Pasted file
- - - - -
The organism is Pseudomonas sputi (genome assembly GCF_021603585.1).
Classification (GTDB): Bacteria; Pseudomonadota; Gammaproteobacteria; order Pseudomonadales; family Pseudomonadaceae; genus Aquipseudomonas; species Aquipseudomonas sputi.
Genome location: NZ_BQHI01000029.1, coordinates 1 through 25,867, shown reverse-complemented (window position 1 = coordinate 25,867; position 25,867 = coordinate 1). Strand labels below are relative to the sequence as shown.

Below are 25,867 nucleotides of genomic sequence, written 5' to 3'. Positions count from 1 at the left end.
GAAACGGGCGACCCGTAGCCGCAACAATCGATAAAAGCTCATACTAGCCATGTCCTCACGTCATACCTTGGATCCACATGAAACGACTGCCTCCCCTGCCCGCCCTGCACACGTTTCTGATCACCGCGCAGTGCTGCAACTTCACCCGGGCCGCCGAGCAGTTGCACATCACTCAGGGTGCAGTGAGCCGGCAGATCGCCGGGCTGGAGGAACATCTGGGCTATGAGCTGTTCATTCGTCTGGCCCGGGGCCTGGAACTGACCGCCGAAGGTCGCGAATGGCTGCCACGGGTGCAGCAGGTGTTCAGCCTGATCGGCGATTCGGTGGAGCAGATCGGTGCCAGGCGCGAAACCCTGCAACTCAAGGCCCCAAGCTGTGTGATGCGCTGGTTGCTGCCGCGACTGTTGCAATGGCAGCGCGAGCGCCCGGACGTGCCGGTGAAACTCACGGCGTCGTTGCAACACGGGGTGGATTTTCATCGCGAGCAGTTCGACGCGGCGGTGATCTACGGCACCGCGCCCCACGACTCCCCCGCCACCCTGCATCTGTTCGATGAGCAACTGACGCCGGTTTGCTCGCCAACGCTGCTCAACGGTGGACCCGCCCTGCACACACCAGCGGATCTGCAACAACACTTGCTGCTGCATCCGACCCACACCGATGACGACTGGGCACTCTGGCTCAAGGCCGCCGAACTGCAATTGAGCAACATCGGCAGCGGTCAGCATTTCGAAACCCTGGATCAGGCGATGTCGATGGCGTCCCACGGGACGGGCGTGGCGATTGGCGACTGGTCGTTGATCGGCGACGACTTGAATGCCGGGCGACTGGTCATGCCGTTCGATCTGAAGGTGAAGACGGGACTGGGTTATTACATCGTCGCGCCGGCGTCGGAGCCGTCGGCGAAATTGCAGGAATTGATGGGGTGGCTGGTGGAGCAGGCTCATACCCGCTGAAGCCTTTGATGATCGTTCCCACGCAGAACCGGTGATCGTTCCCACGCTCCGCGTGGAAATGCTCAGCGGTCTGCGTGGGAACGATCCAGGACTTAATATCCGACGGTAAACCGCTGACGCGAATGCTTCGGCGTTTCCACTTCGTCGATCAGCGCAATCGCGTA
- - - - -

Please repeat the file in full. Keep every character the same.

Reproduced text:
The organism is Pseudomonas sputi (genome assembly GCF_021603585.1).
Classification (GTDB): Bacteria; Pseudomonadota; Gammaproteobacteria; order Pseudomonadales; family Pseudomonadaceae; genus Aquipseudomonas; species Aquipseudomonas sputi.
Genome location: NZ_BQHI01000029.1, coordinates 1 through 25,867, shown reverse-complemented (window position 1 = coordinate 25,867; position 25,867 = coordinate 1). Strand labels below are relative to the sequence as shown.

Below are 25,867 nucleotides of genomic sequence, written 5' to 3'. Positions count from 1 at the left end.
GAAACGGGCGACCCGTAGCCGCAACAATCGATAAAAGCTCATACTAGCCATGTCCTCACGTCATACCTTGGATCCACATGAAACGACTGCCTCCCCTGCCCGCCCTGCACACGTTTCTGATCACCGCGCAGTGCTGCAACTTCACCCGGGCCGCCGAGCAGTTGCACATCACTCAGGGTGCAGTGAGCCGGCAGATCGCCGGGCTGGAGGAACATCTGGGCTATGAGCTGTTCATTCGTCTGGCCCGGGGCCTGGAACTGACCGCCGAAGGTCGCGAATGGCTGCCACGGGTGCAGCAGGTGTTCAGCCTGATCGGCGATTCGGTGGAGCAGATCGGTGCCAGGCGCGAAACCCTGCAACTCAAGGCCCCAAGCTGTGTGATGCGCTGGTTGCTGCCGCGACTGTTGCAATGGCAGCGCGAGCGCCCGGACGTGCCGGTGAAACTCACGGCGTCGTTGCAACACGGGGTGGATTTTCATCGCGAGCAGTTCGACGCGGCGGTGATCTACGGCACCGCGCCCCACGACTCCCCCGCCACCCTGCATCTGTTCGATGAGCAACTGACGCCGGTTTGCTCGCCAACGCTGCTCAACGGTGGACCCGCCCTGCACACACCAGCGGATCTGCAACAACACTTGCTGCTGCATCCGACCCACACCGATGACGACTGGGCACTCTGGCTCAAGGCCGCCGAACTGCAATTGAGCAACATCGGCAGCGGTCAGCATTTCGAAACCCTGGATCAGGCGATGTCGATGGCGTCCCACGGGACGGGCGTGGCGATTGGCGACTGGTCGTTGATCGGCGACGACTTGAATGCCGGGCGACTGGTCATGCCGTTCGATCTGAAGGTGAAGACGGGACTGGGTTATTACATCGTCGCGCCGGCGTCGGAGCCGTCGGCGAAATTGCAGGAATTGATGGGGTGGCTGGTGGAGCAGGCTCATACCCGCTGAAGCCTTTGATGATCGTTCCCACGCAGAACCGGTGATCGTTCCCACGCTCCGCGTGGAAATGCTCAGCGGTCTGCGTGGGAACGATCCAGGACTTAATATCCGACGGTAAACCGCTGACGCGAATGCTTCGGCGTTTCCACTTCGTCGATCAGCGCAATCGCGTA